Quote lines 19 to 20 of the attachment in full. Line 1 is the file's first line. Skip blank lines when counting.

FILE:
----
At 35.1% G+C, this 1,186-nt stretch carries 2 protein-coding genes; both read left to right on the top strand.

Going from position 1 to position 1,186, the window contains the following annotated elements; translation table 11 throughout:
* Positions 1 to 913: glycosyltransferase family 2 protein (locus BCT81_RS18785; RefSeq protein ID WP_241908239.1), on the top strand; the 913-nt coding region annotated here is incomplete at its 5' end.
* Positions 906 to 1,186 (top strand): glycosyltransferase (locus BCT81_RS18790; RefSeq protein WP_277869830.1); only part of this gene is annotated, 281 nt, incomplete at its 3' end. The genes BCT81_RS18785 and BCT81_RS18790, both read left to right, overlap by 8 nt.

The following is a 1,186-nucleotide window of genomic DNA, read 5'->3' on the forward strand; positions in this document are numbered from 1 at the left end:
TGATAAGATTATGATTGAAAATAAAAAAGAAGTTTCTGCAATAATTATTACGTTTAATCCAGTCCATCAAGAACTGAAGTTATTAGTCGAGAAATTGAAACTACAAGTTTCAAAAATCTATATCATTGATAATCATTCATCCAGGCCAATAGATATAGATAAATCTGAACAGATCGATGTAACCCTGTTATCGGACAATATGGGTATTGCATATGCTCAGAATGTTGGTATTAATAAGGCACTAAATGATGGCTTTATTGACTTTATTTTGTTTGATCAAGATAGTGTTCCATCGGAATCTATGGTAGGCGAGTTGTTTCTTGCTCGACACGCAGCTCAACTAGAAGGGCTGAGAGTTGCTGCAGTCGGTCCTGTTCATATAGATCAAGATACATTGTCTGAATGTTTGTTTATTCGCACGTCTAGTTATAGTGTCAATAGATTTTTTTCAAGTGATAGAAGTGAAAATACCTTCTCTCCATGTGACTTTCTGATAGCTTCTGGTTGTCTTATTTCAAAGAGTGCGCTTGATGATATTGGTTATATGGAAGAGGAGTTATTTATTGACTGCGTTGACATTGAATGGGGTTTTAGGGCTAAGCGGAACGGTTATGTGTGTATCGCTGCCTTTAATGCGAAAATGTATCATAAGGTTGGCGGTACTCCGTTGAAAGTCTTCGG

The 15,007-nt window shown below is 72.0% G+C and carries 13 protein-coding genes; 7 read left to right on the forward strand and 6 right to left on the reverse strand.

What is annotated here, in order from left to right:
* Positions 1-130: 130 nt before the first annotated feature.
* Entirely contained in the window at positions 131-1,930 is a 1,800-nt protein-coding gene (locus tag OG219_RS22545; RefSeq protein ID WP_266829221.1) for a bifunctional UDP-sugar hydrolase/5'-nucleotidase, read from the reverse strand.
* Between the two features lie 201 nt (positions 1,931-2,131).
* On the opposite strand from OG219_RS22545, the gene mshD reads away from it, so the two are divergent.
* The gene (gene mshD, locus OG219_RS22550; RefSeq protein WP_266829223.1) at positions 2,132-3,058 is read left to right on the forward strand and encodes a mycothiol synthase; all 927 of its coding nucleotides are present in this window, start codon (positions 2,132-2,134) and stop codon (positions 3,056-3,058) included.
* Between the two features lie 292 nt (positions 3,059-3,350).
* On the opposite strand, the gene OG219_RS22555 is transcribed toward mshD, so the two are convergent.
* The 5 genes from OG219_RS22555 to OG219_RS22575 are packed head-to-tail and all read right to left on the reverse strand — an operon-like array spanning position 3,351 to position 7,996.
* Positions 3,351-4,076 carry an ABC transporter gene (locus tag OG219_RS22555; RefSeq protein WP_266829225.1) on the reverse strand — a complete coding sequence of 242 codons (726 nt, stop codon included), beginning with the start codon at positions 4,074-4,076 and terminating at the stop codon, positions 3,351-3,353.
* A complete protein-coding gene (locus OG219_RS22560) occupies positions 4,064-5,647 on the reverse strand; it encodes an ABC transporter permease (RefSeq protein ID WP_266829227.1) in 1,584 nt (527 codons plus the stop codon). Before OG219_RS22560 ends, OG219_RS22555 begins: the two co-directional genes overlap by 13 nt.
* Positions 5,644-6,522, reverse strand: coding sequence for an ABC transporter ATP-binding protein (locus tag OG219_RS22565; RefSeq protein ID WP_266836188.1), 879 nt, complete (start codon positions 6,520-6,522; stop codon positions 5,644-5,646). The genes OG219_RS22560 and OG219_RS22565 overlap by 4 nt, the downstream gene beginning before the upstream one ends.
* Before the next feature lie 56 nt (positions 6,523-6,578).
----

* Positions 5,644-6,522, reverse strand: coding sequence for an ABC transporter ATP-binding protein (locus tag OG219_RS22565; RefSeq protein ID WP_266836188.1), 879 nt, complete (start codon positions 6,520-6,522; stop codon positions 5,644-5,646). The genes OG219_RS22560 and OG219_RS22565 overlap by 4 nt, the downstream gene beginning before the upstream one ends.
* Before the next feature lie 56 nt (positions 6,523-6,578).